WASHINGTON — North Korea’s Kim Jong Un plans to travel to Russia this month to meet President Vladimir Putin, a US official has told the BBC’s US partner CBS.
The two leaders will discuss the possibility of North Korea providing Moscow with weapons to support its war in Ukraine, the official said.
The exact location of the planned meeting is not clear. Kim is most likely to travel by armored train, sources told the New York Times.
The possible meeting comes after the White House said it had new information that arms negotiations between the two countries are “actively advancing”.
National Security Council spokesman John Kirby said that Russia’s defense minister recently travelled to North Korea to “try to convince Pyongyang to sell artillery ammunition” to Russia.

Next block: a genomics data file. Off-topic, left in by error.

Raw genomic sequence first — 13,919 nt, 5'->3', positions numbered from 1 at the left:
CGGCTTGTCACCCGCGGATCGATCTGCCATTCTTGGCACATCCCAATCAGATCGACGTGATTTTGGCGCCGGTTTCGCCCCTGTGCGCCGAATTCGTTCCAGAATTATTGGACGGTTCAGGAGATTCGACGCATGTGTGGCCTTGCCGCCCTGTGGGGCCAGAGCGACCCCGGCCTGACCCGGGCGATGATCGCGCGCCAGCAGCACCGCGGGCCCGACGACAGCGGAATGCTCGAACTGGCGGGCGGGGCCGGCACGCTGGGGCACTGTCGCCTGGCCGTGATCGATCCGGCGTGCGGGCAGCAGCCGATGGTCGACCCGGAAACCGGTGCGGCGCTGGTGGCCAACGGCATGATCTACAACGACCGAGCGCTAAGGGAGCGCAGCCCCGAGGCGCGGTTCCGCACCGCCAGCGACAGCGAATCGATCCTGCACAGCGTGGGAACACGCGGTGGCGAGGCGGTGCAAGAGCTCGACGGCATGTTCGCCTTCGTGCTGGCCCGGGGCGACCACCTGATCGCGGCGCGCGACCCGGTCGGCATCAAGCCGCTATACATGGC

Putin and Kim have since exchanged letters “pledging to increase their bilateral cooperation”, he said.
“We urge the DPRK to cease its arms negotiations with Russia and abide by the public commitments that Pyongyang has made to not provide or sell arms to Russia,” Kirby said, using an acronym for the North.
He warned that the US would take action, including imposing sanctions, if North Korea does supply Russia with weapons, he said.
The meeting could take place in the city of Vladivostok, on the east coast of Russia, the New York Times reports.
Pyongyang and Moscow have both previously denied that the North is supplying Russia with arms for use in its war in Ukraine.
John Everard, who served as UK ambassador to North Korea between 2006 and 2008, told the BBC that the fact that the possible visit had now become public “is a strong reason why the visit is now unlikely to take place”.
“Kim Jung Un is completely paranoid about his personal security. He goes to great lengths to keep his movements secret and if it’s known that he’s planning to go to Vladivostok to meet President Putin, he’s likely just to cancel the whole thing.”
Pyongyang knows that Moscow is “desperate” for munitions, and the price that North Korea will ask for them will be “eye-wateringly high”, he added. — BBC